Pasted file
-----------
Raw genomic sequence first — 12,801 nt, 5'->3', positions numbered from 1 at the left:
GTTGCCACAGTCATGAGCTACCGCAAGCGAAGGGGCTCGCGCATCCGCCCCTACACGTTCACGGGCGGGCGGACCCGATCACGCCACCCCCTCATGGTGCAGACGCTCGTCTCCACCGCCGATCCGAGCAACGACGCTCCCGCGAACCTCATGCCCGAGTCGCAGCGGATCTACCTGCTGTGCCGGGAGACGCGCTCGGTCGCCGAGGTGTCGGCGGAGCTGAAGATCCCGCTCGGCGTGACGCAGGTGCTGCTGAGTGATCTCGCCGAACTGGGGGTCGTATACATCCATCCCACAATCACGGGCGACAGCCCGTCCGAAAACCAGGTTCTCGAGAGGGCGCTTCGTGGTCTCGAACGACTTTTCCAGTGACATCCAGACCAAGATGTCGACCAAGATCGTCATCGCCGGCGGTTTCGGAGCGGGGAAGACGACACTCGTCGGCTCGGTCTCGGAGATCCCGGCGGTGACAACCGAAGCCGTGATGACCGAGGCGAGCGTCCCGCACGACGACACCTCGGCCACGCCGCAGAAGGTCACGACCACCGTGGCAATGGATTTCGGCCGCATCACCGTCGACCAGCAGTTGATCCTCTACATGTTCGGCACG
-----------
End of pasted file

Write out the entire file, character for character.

Raw genomic sequence first — 12,801 nt, 5'->3', positions numbered from 1 at the left:
GTTGCCACAGTCATGAGCTACCGCAAGCGAAGGGGCTCGCGCATCCGCCCCTACACGTTCACGGGCGGGCGGACCCGATCACGCCACCCCCTCATGGTGCAGACGCTCGTCTCCACCGCCGATCCGAGCAACGACGCTCCCGCGAACCTCATGCCCGAGTCGCAGCGGATCTACCTGCTGTGCCGGGAGACGCGCTCGGTCGCCGAGGTGTCGGCGGAGCTGAAGATCCCGCTCGGCGTGACGCAGGTGCTGCTGAGTGATCTCGCCGAACTGGGGGTCGTATACATCCATCCCACAATCACGGGCGACAGCCCGTCCGAAAACCAGGTTCTCGAGAGGGCGCTTCGTGGTCTCGAACGACTTTTCCAGTGACATCCAGACCAAGATGTCGACCAAGATCGTCATCGCCGGCGGTTTCGGAGCGGGGAAGACGACACTCGTCGGCTCGGTCTCGGAGATCCCGGCGGTGACAACCGAAGCCGTGATGACCGAGGCGAGCGTCCCGCACGACGACACCTCGGCCACGCCGCAGAAGGTCACGACCACCGTGGCAATGGATTTCGGCCGCATCACCGTCGACCAGCAGTTGATCCTCTACATGTTCGGCACG